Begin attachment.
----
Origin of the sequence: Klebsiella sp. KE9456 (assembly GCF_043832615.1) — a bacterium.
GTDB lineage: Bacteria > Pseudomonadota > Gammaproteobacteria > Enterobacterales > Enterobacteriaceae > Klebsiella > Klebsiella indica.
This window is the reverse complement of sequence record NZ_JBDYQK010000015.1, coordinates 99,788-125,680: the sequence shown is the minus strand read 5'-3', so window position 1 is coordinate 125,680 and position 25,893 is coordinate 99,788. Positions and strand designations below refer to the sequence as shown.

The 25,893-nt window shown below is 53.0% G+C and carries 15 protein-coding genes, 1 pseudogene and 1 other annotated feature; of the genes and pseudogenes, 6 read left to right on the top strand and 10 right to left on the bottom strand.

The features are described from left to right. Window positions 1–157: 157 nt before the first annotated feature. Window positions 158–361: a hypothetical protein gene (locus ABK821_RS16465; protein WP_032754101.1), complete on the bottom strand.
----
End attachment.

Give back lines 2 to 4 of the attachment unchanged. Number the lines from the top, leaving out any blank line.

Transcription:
GTDB lineage: Bacteria > Pseudomonadota > Gammaproteobacteria > Enterobacterales > Enterobacteriaceae > Klebsiella > Klebsiella indica.
This window is the reverse complement of sequence record NZ_JBDYQK010000015.1, coordinates 99,788-125,680: the sequence shown is the minus strand read 5'-3', so window position 1 is coordinate 125,680 and position 25,893 is coordinate 99,788. Positions and strand designations below refer to the sequence as shown.

The 25,893-nt window shown below is 53.0% G+C and carries 15 protein-coding genes, 1 pseudogene and 1 other annotated feature; of the genes and pseudogenes, 6 read left to right on the top strand and 10 right to left on the bottom strand.